This website is dedicated to my writings and research in psychology, with a focus on several subjects:  Memory, Trauma, Violence, Restorative Justice, and the Self.   More generally, this website draws connections between psychological research and meaningful problems in the world, establishing a dialog between research and everyday life.


The website links to my Psychology Today Blog, “Defining Memories,” which addresses a range of psychological subjects, including memory, forgiveness, violence, ethics, and wine. New blog posts appear every month.


The Liberal Arts are conveyed in the TED Videos and the Favorite Links.  The TED videos are meant to teach current subjects in and around psychology, including happiness, personality, and decision making.  Favorite Links will send people to a diversity of websites about creative, contemporary activities in art, architecture, music, literature, movies, psychology, biology, philosophy, and sustainability.


Two of my books are featured on the website – for those interested in more in-depth qualitative research in psychology. One book is a revealing study of the memories of Holocaust survivors. The other book explores how ordinary people commit extraordinary acts of violence and how perpetrators and victims manage in the aftermath.

Subject of the Week – Our Selves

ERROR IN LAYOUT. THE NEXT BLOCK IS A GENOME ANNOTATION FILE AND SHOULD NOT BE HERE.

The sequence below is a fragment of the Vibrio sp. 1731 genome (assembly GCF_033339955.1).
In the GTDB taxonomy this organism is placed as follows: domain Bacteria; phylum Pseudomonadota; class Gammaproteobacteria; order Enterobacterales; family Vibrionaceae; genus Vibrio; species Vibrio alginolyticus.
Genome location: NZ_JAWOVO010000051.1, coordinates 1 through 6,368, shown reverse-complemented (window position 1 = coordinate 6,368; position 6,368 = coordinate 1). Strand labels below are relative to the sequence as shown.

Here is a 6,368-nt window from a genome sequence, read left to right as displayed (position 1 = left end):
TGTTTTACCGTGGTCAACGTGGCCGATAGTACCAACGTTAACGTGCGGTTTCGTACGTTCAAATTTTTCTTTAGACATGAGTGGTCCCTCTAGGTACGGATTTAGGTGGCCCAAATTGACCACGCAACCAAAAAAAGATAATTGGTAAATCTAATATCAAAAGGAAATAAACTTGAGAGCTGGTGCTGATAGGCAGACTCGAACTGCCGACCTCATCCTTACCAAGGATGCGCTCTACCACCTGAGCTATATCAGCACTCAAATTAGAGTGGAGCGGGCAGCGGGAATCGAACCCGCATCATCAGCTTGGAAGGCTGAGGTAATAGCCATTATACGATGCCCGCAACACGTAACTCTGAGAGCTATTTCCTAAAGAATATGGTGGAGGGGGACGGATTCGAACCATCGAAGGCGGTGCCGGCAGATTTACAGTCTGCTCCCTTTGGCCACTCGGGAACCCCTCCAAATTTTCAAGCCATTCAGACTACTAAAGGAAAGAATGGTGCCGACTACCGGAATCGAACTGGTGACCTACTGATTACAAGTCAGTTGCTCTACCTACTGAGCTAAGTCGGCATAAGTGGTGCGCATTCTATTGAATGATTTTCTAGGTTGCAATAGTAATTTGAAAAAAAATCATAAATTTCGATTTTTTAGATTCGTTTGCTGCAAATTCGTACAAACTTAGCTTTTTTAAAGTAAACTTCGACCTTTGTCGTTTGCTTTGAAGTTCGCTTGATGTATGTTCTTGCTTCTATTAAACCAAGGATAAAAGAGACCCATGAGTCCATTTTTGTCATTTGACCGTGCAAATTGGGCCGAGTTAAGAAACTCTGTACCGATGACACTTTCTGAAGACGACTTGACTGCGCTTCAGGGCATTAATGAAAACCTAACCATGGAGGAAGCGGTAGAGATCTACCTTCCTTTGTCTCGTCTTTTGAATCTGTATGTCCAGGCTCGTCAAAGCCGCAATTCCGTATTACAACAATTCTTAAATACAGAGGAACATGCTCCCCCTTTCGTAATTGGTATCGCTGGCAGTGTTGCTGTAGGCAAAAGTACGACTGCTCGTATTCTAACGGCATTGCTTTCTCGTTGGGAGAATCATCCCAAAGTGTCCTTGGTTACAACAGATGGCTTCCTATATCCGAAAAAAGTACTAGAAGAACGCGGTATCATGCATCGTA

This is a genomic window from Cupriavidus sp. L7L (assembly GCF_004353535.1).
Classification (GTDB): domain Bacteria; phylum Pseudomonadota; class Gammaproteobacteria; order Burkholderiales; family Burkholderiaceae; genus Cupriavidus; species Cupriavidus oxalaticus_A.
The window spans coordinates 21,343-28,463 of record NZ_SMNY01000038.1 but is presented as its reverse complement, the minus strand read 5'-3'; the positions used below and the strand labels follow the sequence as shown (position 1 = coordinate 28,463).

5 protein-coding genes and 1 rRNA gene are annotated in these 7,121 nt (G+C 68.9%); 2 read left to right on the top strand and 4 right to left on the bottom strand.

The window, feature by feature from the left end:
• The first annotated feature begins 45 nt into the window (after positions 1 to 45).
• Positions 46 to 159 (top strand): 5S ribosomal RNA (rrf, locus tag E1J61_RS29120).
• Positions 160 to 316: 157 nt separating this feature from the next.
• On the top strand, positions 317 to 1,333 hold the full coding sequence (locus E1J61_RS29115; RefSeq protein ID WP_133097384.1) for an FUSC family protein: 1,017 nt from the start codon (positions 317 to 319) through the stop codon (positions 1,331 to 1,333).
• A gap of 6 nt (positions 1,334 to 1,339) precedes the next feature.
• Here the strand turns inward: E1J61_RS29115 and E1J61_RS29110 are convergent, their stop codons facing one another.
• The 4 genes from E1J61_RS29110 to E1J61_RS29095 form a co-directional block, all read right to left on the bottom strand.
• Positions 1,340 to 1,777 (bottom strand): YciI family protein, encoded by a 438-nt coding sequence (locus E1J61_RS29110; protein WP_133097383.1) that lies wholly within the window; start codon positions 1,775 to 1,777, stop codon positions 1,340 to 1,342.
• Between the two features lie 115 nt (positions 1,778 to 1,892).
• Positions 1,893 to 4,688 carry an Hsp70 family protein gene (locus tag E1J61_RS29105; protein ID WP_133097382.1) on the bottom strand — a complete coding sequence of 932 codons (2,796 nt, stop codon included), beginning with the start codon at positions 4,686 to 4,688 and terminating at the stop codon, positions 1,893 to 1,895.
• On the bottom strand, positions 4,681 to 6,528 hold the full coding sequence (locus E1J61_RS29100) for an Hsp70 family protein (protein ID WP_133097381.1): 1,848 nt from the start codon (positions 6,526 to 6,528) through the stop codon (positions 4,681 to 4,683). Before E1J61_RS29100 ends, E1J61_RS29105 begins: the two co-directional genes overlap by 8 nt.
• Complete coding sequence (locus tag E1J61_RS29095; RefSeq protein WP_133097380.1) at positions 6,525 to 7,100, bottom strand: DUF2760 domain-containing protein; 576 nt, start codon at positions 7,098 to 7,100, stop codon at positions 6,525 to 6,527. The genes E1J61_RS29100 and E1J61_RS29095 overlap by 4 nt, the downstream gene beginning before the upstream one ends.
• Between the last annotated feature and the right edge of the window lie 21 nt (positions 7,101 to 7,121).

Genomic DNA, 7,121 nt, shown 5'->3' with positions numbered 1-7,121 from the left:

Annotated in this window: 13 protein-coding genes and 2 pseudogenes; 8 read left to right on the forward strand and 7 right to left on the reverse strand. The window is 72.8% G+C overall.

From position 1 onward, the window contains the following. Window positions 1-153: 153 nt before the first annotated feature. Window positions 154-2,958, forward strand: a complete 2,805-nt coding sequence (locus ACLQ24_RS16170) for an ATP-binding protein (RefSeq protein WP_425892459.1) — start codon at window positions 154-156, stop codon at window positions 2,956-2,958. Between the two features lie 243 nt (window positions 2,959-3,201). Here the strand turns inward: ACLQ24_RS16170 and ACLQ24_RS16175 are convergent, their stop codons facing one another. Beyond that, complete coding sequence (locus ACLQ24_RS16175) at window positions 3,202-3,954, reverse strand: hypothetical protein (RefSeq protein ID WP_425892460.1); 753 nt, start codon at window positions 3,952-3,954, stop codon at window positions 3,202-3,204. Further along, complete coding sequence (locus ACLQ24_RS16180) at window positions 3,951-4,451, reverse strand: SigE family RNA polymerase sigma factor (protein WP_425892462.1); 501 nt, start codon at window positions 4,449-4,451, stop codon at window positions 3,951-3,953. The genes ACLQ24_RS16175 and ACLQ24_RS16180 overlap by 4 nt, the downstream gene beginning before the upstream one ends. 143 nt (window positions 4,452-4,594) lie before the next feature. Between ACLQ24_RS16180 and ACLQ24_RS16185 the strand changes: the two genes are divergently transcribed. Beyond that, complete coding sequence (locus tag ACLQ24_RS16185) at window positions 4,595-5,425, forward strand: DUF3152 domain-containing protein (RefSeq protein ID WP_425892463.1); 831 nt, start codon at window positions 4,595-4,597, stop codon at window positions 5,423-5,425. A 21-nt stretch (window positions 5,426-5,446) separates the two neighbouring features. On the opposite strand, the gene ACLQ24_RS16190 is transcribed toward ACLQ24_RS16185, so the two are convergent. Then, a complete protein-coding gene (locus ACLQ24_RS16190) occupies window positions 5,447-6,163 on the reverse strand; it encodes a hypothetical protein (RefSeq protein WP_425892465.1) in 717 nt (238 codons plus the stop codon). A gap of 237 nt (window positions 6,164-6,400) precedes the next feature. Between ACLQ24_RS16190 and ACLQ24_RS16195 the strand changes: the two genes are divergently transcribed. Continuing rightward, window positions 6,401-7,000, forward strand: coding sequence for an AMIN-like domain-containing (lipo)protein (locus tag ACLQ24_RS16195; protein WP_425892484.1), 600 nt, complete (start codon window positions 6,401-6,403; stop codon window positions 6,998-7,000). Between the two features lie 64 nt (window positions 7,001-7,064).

“I think there’s something idiotic about the self, that every day you have to get up and be the same person.” – Wallace Shawn


Most of us talk to our selves – and listen as well.  When we are alone, mostly undistracted by media or worldly events, the conversations we have with our selves can fill our consciousness.


None of this seems out of the ordinary. The voices we hear are spoken by us – even if they portray different characters from our lives.  Our parents, our siblings, our children, our friends and lovers.  The familiarity of the voices and the consistencies of our own responses help define our interior lives. They form our consciousness.


But what happens when the voices seem to come from elsewhere?  When they become intrusive and demanding?  We can still adapt, but the problem grows more profound and considerably more complex.


The podcast linked below explores the experience and consequences of talking to other selves that seem as real as other people.

Robert N. Kraft

Professor of Psychology
Otterbein University


tweet   @professorkraft


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